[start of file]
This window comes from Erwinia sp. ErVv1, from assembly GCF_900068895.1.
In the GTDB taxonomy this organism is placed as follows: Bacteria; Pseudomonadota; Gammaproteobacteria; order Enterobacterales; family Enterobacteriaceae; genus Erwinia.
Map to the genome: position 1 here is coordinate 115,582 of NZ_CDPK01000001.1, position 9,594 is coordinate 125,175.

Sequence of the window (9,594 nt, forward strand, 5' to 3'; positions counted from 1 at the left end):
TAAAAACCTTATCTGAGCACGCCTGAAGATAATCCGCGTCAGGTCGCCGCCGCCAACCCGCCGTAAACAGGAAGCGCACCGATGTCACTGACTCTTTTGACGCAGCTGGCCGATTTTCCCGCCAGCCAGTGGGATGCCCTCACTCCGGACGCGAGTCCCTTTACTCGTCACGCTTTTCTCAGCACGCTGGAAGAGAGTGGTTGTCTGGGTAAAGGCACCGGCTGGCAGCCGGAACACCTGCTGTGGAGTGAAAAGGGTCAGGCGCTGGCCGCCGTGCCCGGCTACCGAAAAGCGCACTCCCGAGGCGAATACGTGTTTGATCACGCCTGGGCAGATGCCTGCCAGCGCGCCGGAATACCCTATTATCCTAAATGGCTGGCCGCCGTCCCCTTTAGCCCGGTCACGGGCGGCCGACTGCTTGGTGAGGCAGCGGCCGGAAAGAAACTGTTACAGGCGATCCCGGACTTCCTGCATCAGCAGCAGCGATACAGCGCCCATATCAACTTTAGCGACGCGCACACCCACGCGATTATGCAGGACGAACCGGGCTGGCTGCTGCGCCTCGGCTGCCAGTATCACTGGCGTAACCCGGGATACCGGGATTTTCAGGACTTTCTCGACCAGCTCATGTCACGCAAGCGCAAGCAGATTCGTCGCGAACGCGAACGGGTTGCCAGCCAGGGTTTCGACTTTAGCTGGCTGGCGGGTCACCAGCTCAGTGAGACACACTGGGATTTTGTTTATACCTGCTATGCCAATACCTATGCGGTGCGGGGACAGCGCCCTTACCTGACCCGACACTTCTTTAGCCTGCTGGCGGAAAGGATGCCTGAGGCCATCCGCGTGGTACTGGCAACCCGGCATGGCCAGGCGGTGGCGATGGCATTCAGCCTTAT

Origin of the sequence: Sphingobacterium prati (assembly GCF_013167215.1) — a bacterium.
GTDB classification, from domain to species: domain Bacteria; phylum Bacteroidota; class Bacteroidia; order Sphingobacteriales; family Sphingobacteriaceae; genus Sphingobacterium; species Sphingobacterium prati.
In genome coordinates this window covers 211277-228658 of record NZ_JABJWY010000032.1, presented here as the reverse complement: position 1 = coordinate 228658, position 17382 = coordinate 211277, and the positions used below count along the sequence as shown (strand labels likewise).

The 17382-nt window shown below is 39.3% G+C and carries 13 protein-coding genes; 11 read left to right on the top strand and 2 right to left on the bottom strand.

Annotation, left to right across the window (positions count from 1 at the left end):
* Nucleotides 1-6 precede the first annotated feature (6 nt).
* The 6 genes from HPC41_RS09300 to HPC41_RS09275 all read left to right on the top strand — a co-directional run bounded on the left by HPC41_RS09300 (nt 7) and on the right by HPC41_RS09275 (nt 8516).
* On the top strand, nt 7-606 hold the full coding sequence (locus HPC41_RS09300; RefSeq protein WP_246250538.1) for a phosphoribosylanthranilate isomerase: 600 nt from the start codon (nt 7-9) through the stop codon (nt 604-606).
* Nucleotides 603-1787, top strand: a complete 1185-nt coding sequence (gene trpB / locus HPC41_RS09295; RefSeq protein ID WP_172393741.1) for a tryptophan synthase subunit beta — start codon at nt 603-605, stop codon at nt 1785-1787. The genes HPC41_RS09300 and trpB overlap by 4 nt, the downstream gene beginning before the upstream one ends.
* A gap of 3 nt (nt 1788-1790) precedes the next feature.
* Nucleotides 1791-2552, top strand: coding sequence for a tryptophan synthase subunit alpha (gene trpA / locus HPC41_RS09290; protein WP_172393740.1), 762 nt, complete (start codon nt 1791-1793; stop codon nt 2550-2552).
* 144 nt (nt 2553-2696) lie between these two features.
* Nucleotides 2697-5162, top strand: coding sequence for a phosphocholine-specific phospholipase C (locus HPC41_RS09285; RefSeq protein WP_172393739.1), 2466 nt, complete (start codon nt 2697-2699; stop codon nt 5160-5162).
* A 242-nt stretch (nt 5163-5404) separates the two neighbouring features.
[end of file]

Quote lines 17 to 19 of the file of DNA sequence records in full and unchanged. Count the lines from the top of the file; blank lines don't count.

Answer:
* 144 nt (nt 2553-2696) lie between these two features.
* Nucleotides 2697-5162, top strand: coding sequence for a phosphocholine-specific phospholipase C (locus HPC41_RS09285; RefSeq protein WP_172393739.1), 2466 nt, complete (start codon nt 2697-2699; stop codon nt 5160-5162).
* A 242-nt stretch (nt 5163-5404) separates the two neighbouring features.